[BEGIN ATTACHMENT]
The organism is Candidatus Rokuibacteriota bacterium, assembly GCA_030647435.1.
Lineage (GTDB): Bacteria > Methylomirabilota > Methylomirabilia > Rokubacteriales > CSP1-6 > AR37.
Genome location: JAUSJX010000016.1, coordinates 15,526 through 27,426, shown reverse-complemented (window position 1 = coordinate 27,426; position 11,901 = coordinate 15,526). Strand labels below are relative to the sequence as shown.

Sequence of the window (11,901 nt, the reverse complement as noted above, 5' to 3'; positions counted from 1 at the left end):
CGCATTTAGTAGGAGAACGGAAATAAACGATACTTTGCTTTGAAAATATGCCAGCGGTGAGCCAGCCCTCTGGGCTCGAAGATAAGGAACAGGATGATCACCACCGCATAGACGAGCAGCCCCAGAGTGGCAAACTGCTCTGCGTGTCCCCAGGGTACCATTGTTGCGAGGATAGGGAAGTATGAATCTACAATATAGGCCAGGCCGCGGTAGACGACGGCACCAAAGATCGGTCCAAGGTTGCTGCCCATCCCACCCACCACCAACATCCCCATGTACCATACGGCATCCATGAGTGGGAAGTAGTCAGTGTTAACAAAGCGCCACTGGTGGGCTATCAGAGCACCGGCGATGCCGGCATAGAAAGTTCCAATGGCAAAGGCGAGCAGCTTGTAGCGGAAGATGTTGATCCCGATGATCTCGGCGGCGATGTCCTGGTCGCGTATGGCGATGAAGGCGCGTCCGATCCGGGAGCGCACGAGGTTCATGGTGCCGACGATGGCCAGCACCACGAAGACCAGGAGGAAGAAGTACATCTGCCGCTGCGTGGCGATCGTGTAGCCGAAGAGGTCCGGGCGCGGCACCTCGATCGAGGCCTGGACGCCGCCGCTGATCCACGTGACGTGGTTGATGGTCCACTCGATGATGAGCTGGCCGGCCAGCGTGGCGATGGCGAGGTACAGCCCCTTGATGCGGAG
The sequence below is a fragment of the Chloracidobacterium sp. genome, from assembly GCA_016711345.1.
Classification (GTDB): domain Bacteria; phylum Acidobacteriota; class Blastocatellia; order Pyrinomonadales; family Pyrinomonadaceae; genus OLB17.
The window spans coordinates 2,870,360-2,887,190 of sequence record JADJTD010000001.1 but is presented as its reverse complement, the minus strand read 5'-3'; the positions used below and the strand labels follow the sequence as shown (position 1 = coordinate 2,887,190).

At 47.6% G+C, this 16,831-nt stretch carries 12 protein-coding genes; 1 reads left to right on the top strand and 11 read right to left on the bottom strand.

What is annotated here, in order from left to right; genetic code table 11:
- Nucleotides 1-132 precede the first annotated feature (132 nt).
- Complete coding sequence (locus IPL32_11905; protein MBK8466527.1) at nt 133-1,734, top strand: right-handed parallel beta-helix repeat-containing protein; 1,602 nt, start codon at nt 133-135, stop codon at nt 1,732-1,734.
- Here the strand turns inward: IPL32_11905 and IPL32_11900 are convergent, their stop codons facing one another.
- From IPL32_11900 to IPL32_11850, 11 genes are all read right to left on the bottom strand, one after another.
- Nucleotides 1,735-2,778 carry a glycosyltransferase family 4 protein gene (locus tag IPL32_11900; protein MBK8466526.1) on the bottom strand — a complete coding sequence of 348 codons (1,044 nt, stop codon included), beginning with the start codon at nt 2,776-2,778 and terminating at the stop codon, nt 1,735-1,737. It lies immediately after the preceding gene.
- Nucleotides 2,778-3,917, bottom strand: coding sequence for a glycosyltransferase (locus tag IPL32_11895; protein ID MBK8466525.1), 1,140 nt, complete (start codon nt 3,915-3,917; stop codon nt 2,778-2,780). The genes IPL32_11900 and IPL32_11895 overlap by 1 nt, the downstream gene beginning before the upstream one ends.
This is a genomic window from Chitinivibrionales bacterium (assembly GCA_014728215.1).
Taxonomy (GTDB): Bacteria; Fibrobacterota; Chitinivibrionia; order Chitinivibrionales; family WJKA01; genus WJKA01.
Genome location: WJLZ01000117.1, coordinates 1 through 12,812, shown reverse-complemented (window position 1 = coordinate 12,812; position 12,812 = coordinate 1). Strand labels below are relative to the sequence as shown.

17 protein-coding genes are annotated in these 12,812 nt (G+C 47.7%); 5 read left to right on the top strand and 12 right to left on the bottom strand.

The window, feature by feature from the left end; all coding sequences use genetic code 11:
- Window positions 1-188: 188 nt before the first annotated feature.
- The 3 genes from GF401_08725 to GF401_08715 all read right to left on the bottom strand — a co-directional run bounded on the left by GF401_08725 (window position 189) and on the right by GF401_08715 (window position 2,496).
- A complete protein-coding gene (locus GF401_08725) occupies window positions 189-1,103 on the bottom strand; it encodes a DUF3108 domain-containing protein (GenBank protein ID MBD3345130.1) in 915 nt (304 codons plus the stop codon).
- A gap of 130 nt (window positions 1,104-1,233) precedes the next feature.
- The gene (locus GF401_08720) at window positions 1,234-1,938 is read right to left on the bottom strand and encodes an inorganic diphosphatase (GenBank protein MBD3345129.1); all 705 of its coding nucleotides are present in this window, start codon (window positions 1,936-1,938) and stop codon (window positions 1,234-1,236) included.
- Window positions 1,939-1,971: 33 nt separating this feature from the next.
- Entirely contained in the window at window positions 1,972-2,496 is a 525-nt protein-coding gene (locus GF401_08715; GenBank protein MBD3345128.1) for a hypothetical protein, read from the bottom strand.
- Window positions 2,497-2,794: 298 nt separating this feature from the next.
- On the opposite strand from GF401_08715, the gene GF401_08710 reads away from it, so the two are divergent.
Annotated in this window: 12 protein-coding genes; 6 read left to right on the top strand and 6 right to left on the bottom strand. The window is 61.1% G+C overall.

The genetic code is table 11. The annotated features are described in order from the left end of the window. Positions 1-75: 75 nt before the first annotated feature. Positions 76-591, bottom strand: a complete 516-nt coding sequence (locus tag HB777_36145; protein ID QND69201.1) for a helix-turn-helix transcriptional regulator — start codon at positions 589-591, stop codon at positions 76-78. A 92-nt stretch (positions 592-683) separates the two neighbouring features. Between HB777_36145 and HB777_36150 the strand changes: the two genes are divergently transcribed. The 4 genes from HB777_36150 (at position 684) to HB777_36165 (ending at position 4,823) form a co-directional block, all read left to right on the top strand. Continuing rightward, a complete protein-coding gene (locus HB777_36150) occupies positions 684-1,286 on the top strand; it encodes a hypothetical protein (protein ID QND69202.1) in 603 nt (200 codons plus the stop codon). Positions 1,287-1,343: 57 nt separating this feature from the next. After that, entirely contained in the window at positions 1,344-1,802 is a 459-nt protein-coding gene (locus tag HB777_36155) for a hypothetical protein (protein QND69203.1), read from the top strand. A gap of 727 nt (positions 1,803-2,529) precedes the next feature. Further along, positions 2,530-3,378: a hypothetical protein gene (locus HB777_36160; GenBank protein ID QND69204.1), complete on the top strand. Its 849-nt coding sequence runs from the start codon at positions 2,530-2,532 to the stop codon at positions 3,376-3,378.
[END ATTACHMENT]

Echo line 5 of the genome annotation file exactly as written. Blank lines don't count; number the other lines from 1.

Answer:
CGCATTTAGTAGGAGAACGGAAATAAACGATACTTTGCTTTGAAAATATGCCAGCGGTGAGCCAGCCCTCTGGGCTCGAAGATAAGGAACAGGATGATCACCACCGCATAGACGAGCAGCCCCAGAGTGGCAAACTGCTCTGCGTGTCCCCAGGGTACCATTGTTGCGAGGATAGGGAAGTATGAATCTACAATATAGGCCAGGCCGCGGTAGACGACGGCACCAAAGATCGGTCCAAGGTTGCTGCCCATCCCACCCACCACCAACATCCCCATGTACCATACGGCATCCATGAGTGGGAAGTAGTCAGTGTTAACAAAGCGCCACTGGTGGGCTATCAGAGCACCGGCGATGCCGGCATAGAAAGTTCCAATGGCAAAGGCGAGCAGCTTGTAGCGGAAGATGTTGATCCCGATGATCTCGGCGGCGATGTCCTGGTCGCGTATGGCGATGAAGGCGCGTCCGATCCGGGAGCGCACGAGGTTCATGGTGCCGACGATGGCCAGCACCACGAAGACCAGGAGGAAGAAGTACATCTGCCGCTGCGTGGCGATCGTGTAGCCGAAGAGGTCCGGGCGCGGCACCTCGATCGAGGCCTGGACGCCGCCGCTGATCCACGTGACGTGGTTGATGGTCCACTCGATGATGAGCTGGCCGGCCAGCGTGGCGATGGCGAGGTACAGCCCCTTGATGCGGAG